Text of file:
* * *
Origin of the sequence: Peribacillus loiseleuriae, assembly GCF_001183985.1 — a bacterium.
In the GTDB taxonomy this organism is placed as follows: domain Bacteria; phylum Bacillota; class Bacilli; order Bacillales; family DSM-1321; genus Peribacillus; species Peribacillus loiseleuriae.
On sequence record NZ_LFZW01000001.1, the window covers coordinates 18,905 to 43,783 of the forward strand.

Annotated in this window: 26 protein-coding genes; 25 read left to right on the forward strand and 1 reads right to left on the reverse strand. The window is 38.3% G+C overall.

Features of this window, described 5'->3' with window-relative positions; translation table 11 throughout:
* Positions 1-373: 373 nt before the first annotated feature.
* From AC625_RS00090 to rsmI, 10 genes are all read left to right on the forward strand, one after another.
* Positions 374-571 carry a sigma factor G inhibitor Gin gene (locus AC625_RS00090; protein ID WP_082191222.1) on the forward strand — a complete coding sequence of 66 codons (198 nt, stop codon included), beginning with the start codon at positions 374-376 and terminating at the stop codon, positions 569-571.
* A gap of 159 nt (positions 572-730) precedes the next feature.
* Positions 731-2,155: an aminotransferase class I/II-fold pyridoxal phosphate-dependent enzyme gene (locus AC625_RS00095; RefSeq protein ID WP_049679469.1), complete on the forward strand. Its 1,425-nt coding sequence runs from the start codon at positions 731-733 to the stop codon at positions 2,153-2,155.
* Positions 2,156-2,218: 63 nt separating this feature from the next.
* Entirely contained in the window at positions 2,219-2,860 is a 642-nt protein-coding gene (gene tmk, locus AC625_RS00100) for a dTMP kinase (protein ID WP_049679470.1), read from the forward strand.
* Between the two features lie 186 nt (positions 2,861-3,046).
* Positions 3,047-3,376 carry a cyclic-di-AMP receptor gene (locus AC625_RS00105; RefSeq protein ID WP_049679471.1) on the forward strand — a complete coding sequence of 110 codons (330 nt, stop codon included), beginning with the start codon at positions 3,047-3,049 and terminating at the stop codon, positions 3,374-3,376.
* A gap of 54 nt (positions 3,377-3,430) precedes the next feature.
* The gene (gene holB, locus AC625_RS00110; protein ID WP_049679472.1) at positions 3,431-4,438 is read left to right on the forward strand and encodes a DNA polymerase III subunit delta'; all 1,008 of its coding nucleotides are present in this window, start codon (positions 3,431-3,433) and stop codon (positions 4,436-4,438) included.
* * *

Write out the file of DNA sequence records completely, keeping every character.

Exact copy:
Origin of the sequence: Peribacillus loiseleuriae, assembly GCF_001183985.1 — a bacterium.
In the GTDB taxonomy this organism is placed as follows: domain Bacteria; phylum Bacillota; class Bacilli; order Bacillales; family DSM-1321; genus Peribacillus; species Peribacillus loiseleuriae.
On sequence record NZ_LFZW01000001.1, the window covers coordinates 18,905 to 43,783 of the forward strand.

Annotated in this window: 26 protein-coding genes; 25 read left to right on the forward strand and 1 reads right to left on the reverse strand. The window is 38.3% G+C overall.

Features of this window, described 5'->3' with window-relative positions; translation table 11 throughout:
* Positions 1-373: 373 nt before the first annotated feature.
* From AC625_RS00090 to rsmI, 10 genes are all read left to right on the forward strand, one after another.
* Positions 374-571 carry a sigma factor G inhibitor Gin gene (locus AC625_RS00090; protein ID WP_082191222.1) on the forward strand — a complete coding sequence of 66 codons (198 nt, stop codon included), beginning with the start codon at positions 374-376 and terminating at the stop codon, positions 569-571.
* A gap of 159 nt (positions 572-730) precedes the next feature.
* Positions 731-2,155: an aminotransferase class I/II-fold pyridoxal phosphate-dependent enzyme gene (locus AC625_RS00095; RefSeq protein ID WP_049679469.1), complete on the forward strand. Its 1,425-nt coding sequence runs from the start codon at positions 731-733 to the stop codon at positions 2,153-2,155.
* Positions 2,156-2,218: 63 nt separating this feature from the next.
* Entirely contained in the window at positions 2,219-2,860 is a 642-nt protein-coding gene (gene tmk, locus AC625_RS00100) for a dTMP kinase (protein ID WP_049679470.1), read from the forward strand.
* Between the two features lie 186 nt (positions 2,861-3,046).
* Positions 3,047-3,376 carry a cyclic-di-AMP receptor gene (locus AC625_RS00105; RefSeq protein ID WP_049679471.1) on the forward strand — a complete coding sequence of 110 codons (330 nt, stop codon included), beginning with the start codon at positions 3,047-3,049 and terminating at the stop codon, positions 3,374-3,376.
* A gap of 54 nt (positions 3,377-3,430) precedes the next feature.
* The gene (gene holB, locus AC625_RS00110; protein ID WP_049679472.1) at positions 3,431-4,438 is read left to right on the forward strand and encodes a DNA polymerase III subunit delta'; all 1,008 of its coding nucleotides are present in this window, start codon (positions 3,431-3,433) and stop codon (positions 4,436-4,438) included.